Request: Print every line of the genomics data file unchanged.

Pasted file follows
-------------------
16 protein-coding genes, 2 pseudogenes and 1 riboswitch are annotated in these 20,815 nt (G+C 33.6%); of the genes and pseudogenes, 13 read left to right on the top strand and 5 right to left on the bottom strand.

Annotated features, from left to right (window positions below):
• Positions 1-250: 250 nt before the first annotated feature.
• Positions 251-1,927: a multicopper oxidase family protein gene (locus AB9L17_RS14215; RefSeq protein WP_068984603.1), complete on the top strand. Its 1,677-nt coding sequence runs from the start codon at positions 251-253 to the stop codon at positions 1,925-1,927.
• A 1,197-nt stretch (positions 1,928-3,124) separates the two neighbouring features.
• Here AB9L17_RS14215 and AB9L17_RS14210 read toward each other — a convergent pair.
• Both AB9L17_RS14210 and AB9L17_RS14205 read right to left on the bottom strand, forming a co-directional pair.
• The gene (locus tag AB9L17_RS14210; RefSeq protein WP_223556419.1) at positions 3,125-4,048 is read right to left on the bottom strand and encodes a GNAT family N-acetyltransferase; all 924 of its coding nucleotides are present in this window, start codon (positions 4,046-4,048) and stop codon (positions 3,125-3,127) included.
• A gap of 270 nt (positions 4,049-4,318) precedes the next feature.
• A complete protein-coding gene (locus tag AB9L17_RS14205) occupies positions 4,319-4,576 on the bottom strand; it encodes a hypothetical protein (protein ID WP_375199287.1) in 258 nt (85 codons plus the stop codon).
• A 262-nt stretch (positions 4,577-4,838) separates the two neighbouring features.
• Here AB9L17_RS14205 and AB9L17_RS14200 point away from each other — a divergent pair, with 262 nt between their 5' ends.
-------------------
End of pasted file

16 protein-coding genes, 2 pseudogenes and 1 riboswitch are annotated in these 20,815 nt (G+C 33.6%); of the genes and pseudogenes, 13 read left to right on the top strand and 5 right to left on the bottom strand.

Annotated features, from left to right (window positions below):
• Positions 1-250: 250 nt before the first annotated feature.
• Positions 251-1,927: a multicopper oxidase family protein gene (locus AB9L17_RS14215; RefSeq protein WP_068984603.1), complete on the top strand. Its 1,677-nt coding sequence runs from the start codon at positions 251-253 to the stop codon at positions 1,925-1,927.
• A 1,197-nt stretch (positions 1,928-3,124) separates the two neighbouring features.
• Here AB9L17_RS14215 and AB9L17_RS14210 read toward each other — a convergent pair.
• Both AB9L17_RS14210 and AB9L17_RS14205 read right to left on the bottom strand, forming a co-directional pair.
• The gene (locus tag AB9L17_RS14210; RefSeq protein WP_223556419.1) at positions 3,125-4,048 is read right to left on the bottom strand and encodes a GNAT family N-acetyltransferase; all 924 of its coding nucleotides are present in this window, start codon (positions 4,046-4,048) and stop codon (positions 3,125-3,127) included.
• A gap of 270 nt (positions 4,049-4,318) precedes the next feature.
• A complete protein-coding gene (locus tag AB9L17_RS14205) occupies positions 4,319-4,576 on the bottom strand; it encodes a hypothetical protein (protein ID WP_375199287.1) in 258 nt (85 codons plus the stop codon).
• A 262-nt stretch (positions 4,577-4,838) separates the two neighbouring features.
• Here AB9L17_RS14205 and AB9L17_RS14200 point away from each other — a divergent pair, with 262 nt between their 5' ends.